Indirect Method Calls Must die();

In this blog post I’ll talk about the problems that I have with Perl’s indirect method call syntax, both stylistically and pragmatically, and what you can do to prohibit its use.

Pop Quiz, Hotshot

What does the following Perl code do?

save $myobject;

Is it:

  • A function call to the save function, passing $myobject as the argument, i.e. the same as
    save($myobject)
  • An indirect method call, calling the save method on $myobject, i.e. the same as
    $myobject->save()

The answer is complicated. It depends entirely if a function called save is in scope (either declared above or imported from another module with a use statement) when Perl is compiling the code, in which case it’ll be the former rather than the latter.

Does anyone else find this confusing? I know I sure do.

Just say no

At work we have a simple rule: You’re not allowed to write code that uses indirect method calls. If you want to make a method call, our house coding style demands you write it explicitly using the normal direct method call. That way if you see the above code you know that it’s a function call.

The problem is that it’s still entirely possible to use the indirect method call completely accidentally when you intended it to be a function call. Imagine that you’ve written the code and forgotten to use ObjectSaver qw(save); at the top of your module and import the save() function. Perl will blindly go ahead an compile your code as an indirect method call on $myobject!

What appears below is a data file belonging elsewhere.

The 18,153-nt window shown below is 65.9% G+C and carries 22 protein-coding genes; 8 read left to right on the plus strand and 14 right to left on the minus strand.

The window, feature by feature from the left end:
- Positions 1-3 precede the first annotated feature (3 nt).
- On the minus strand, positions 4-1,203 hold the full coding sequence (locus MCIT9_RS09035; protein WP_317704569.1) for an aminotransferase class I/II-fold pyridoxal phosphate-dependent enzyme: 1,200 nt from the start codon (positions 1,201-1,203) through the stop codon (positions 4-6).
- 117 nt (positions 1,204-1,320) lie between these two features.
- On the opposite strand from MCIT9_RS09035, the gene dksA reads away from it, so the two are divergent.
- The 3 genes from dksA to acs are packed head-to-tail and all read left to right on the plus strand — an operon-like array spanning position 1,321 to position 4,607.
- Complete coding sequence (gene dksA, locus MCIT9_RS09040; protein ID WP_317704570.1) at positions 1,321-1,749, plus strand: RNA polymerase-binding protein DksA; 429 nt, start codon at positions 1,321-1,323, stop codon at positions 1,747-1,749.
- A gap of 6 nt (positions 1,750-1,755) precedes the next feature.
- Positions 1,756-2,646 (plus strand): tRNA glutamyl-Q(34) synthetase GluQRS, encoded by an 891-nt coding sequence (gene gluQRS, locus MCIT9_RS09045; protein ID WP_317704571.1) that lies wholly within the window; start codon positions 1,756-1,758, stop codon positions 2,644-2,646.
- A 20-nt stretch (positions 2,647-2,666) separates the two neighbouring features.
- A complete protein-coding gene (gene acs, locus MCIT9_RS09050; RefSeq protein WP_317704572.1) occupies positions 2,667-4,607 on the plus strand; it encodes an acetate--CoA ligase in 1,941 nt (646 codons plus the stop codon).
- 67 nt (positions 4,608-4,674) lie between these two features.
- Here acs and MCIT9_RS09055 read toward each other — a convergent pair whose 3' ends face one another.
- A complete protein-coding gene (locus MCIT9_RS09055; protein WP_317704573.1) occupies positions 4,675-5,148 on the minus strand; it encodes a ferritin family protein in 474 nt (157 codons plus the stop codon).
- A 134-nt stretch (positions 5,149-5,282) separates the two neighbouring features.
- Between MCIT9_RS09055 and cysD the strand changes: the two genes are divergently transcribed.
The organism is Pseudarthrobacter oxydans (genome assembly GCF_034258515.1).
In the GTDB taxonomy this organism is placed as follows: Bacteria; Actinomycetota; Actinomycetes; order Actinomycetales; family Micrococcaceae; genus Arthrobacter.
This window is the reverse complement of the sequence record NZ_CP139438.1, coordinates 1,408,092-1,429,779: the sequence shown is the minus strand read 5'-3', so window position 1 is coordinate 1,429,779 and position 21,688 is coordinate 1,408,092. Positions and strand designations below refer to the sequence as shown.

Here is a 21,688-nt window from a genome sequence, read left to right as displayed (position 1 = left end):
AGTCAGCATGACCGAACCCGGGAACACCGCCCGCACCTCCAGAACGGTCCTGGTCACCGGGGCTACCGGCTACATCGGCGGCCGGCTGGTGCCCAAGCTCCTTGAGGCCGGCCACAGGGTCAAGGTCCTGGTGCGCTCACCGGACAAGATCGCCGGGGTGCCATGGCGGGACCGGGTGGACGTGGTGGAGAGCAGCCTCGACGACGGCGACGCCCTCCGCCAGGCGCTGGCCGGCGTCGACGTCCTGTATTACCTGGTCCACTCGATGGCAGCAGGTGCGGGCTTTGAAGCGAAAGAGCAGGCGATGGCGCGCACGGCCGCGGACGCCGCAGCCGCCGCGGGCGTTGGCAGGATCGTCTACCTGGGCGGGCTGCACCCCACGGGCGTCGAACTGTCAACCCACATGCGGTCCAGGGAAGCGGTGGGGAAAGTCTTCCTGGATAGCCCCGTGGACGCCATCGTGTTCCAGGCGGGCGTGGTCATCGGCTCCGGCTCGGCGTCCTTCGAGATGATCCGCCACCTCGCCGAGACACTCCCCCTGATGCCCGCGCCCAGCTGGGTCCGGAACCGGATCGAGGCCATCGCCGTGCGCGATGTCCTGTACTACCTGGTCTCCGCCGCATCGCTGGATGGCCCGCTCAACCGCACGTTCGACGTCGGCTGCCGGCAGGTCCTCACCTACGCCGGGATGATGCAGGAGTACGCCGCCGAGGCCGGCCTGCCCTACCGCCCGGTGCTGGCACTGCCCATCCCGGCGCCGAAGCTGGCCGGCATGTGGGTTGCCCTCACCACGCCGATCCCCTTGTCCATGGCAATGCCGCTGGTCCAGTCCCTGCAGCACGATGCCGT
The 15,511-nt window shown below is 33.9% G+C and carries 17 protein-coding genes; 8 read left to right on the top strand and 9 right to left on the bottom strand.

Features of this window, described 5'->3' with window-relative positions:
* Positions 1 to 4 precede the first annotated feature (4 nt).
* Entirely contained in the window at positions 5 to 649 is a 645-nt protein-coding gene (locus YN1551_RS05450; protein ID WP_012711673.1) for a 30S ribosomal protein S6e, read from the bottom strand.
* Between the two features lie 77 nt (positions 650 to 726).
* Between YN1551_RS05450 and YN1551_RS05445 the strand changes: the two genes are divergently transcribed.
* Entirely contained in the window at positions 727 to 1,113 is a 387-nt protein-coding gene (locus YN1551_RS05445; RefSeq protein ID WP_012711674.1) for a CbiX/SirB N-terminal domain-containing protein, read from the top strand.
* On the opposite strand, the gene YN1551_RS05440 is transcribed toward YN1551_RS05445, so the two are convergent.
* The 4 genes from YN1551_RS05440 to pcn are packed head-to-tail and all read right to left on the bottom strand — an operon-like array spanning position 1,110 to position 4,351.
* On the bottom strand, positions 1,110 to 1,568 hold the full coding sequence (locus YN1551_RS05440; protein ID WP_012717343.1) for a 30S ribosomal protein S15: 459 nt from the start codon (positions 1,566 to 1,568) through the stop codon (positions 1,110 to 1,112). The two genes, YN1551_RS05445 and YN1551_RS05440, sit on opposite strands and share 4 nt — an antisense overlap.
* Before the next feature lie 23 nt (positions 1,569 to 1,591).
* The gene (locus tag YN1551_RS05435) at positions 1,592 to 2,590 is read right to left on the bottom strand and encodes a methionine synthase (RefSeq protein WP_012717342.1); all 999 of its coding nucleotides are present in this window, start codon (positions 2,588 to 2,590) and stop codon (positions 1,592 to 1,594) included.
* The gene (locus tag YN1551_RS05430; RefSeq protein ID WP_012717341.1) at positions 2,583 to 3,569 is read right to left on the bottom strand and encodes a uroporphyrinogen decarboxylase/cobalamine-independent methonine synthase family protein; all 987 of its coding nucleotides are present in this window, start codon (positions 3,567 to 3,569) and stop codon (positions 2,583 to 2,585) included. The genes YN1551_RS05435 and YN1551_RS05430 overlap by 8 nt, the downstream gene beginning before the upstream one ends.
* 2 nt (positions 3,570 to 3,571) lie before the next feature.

The real issue with this is that this won’t result in an error straight away – the problem will only come to light when the code is actually executed and the non-existent save() method is called (or worse, $myobject really might have a save() method that you didn’t mean to call..) If the code you’re writing is one of those hard-to-reach and therefore hard-to-test codepaths (e.g. obscure error handling) there’s a chance you could ship broken code to live without noticing it.

A Solution: The no indirect pragma

The solution is to use the indirect pragma from the CPAN. This pragma allows you to get perl to throw an exception whenever it encounters something it would normally compile into an indirect method call straight away.

Getting it to do its thing is simple:

no indirect ':fatal';

And that’s it. Now:

bash$ perl
use strict;
use warnings;
no indirect ':fatal';

my $myobject = bless {}, "SomeClass";
save $myobject;
Indirect call of method "save" on object "$myobject" at - line 6.
bash$

Hooray!

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